‘Toy Story 4’
The first three installments were so good — the term “instant classic” is overused but is entirely appropriate in this case — it seemed inevitable that any attempt to recapture that wizardry would end up being subjected to unfavorable comparisons. There was one way to avoid such a fate, of course: make this one just as good. And that’s what the animators at Pixar did. One of the characters is a spork, which is a little weird, but somehow the movie sells it. It helps that Woody, Buzz, Bo Peep and the rest of the beloved characters are here, too, making this feel like a family reunion.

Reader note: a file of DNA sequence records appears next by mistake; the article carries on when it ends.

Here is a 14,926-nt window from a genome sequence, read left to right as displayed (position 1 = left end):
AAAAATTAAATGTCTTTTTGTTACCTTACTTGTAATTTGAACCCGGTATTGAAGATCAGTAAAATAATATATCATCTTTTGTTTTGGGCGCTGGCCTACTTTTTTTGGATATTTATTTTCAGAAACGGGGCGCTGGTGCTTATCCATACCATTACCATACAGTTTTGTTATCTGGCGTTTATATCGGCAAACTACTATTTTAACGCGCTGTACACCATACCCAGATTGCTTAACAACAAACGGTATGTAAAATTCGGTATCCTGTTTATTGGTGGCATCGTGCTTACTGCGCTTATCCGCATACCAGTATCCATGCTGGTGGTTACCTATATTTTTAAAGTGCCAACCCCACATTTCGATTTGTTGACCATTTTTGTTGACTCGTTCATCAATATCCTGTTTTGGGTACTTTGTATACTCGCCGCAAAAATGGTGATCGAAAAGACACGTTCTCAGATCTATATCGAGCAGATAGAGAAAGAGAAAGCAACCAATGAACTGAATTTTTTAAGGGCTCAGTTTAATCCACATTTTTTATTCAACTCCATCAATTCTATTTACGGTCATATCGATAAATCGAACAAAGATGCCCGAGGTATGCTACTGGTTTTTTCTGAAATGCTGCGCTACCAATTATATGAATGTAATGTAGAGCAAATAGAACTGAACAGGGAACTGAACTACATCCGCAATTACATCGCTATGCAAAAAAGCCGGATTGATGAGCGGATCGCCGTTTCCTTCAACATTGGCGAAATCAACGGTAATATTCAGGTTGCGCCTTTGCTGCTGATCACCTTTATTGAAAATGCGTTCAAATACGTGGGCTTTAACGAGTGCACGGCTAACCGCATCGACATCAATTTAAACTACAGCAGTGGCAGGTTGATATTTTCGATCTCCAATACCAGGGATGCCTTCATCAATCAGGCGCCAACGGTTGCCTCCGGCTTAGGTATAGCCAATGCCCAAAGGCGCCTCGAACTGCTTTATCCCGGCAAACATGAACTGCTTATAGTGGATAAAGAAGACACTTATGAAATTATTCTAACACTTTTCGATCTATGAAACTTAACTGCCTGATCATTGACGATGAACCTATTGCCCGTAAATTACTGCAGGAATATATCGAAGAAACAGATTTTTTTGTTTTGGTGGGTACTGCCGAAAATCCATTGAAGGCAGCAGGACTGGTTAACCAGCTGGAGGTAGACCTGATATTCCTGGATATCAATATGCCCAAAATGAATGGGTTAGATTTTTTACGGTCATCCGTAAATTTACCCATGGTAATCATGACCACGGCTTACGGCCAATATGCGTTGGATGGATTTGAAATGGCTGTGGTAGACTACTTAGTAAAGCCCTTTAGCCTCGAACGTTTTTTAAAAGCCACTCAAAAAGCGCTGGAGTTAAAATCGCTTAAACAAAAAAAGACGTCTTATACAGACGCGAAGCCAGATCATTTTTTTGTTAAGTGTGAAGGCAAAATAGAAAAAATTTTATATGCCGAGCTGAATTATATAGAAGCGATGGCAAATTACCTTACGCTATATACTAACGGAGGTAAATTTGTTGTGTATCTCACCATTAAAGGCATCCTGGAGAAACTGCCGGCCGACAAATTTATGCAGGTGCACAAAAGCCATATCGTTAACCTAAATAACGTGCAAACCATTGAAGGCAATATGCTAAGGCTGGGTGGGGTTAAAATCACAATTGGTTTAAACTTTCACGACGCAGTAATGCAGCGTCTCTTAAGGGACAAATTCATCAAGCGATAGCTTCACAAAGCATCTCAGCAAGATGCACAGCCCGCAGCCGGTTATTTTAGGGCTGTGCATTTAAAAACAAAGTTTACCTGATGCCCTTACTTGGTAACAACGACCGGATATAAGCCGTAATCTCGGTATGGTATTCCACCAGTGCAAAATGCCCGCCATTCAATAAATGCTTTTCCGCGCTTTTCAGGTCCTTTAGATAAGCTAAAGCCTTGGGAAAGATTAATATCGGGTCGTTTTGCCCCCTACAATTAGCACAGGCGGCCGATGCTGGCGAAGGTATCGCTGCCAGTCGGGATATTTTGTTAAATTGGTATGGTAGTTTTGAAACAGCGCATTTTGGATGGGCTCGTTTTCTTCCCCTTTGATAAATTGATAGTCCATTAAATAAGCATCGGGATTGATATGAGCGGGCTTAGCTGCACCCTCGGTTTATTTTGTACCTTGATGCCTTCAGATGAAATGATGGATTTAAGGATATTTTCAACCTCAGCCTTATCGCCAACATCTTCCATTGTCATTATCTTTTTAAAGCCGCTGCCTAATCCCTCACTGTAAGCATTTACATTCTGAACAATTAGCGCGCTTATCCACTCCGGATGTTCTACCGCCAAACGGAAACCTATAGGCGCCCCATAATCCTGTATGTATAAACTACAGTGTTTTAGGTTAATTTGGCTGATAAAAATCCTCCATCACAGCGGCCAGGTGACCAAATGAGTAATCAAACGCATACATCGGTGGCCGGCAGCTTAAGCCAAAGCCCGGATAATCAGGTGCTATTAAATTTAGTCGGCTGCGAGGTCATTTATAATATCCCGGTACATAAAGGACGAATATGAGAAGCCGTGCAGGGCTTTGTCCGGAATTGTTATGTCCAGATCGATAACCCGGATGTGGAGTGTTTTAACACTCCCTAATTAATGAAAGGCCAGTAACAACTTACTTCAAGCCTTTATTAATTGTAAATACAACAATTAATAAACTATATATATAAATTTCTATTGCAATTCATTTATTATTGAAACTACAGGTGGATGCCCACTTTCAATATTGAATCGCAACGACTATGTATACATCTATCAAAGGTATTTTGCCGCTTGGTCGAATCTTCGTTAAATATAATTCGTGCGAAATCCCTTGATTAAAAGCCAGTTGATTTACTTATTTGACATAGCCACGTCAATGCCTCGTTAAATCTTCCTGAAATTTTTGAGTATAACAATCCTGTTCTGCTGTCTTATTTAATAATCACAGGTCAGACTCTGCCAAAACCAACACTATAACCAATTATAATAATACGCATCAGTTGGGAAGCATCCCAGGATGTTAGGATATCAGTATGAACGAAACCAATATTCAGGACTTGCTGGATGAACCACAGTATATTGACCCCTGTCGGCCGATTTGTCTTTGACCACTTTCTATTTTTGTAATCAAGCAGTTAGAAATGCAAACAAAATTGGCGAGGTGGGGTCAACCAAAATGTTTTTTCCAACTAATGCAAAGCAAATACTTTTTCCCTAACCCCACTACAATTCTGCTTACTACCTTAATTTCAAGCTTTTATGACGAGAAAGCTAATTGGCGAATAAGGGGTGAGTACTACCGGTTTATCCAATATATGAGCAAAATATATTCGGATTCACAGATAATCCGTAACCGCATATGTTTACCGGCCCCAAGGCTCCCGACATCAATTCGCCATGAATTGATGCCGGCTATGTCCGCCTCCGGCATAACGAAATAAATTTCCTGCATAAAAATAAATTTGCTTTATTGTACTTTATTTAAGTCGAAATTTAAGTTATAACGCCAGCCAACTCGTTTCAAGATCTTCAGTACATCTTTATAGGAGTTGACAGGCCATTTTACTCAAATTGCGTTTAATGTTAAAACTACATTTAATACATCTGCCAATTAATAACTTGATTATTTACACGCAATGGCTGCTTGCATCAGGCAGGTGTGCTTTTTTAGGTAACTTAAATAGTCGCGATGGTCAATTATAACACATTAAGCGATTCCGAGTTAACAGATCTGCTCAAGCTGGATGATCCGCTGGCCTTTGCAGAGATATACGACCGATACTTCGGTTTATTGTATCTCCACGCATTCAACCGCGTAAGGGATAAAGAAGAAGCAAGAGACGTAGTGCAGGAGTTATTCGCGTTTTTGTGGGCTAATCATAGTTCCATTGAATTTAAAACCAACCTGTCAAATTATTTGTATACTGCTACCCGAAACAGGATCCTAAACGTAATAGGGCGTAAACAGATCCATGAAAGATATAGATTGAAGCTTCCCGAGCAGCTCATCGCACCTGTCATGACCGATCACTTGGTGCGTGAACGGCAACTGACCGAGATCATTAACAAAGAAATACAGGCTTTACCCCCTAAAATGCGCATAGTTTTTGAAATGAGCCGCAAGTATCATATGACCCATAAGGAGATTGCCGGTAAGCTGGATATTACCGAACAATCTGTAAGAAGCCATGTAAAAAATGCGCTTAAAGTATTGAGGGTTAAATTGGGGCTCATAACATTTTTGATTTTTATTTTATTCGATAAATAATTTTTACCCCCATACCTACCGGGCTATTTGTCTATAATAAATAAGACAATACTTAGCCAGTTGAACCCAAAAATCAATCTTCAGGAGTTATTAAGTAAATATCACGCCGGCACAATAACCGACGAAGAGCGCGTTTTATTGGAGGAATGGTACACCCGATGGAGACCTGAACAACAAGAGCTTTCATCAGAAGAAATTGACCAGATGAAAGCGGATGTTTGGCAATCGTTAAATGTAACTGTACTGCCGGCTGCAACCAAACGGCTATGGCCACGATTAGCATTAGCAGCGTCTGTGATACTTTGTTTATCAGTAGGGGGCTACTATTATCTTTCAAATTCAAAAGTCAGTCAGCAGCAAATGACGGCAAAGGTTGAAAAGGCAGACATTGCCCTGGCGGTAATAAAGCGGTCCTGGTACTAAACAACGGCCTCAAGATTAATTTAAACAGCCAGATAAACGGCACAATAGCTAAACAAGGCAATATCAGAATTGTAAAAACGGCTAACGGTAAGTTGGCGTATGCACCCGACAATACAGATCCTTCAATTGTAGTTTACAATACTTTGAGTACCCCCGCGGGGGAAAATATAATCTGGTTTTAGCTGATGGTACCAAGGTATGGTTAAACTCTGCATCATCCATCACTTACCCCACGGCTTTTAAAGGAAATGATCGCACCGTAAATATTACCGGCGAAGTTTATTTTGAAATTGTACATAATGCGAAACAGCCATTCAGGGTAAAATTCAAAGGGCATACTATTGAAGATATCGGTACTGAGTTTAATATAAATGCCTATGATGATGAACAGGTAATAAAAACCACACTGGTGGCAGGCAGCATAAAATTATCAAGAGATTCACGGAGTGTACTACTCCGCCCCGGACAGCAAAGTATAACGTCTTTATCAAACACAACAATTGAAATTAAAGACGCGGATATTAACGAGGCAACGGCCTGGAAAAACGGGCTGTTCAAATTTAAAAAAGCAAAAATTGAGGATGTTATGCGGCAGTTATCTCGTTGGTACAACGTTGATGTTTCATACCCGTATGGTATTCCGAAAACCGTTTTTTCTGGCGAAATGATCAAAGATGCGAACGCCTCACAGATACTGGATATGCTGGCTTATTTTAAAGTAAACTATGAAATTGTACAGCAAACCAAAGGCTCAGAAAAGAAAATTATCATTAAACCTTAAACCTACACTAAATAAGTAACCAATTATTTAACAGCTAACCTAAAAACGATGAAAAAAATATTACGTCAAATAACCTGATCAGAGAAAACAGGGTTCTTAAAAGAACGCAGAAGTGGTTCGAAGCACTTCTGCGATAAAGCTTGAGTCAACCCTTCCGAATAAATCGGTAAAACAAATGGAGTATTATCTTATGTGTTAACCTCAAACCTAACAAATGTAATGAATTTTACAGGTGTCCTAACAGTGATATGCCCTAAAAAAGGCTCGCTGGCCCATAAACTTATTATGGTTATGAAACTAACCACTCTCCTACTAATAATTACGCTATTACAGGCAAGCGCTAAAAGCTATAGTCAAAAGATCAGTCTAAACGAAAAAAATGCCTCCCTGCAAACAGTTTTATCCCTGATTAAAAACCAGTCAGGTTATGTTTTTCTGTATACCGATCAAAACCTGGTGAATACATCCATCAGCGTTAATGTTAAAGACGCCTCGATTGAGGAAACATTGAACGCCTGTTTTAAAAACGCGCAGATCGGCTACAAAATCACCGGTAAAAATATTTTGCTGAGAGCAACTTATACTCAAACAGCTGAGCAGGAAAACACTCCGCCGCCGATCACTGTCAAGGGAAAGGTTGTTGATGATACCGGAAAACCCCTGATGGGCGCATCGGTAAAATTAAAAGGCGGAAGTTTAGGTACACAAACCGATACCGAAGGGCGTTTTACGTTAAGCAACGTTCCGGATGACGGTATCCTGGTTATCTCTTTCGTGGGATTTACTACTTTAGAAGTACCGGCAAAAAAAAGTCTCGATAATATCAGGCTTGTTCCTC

Some critics have picked nits with this lightweight, toe-tapping British comedy, dismissing it as frivolous escapism. But is that such a bad thing? Escapism is the cornerstone of summer movie fare, and it doesn’t always have to involve superheroes, car chases and explosions. Granted, you have to suspend disbelief to buy into the plot. In this case, it’s that the entire world has forgotten about the Beatles, with the exception of a struggling hustler musician who starts playing their songs and claiming them as his own. How can you go wrong with a movie full of Beatles tunes?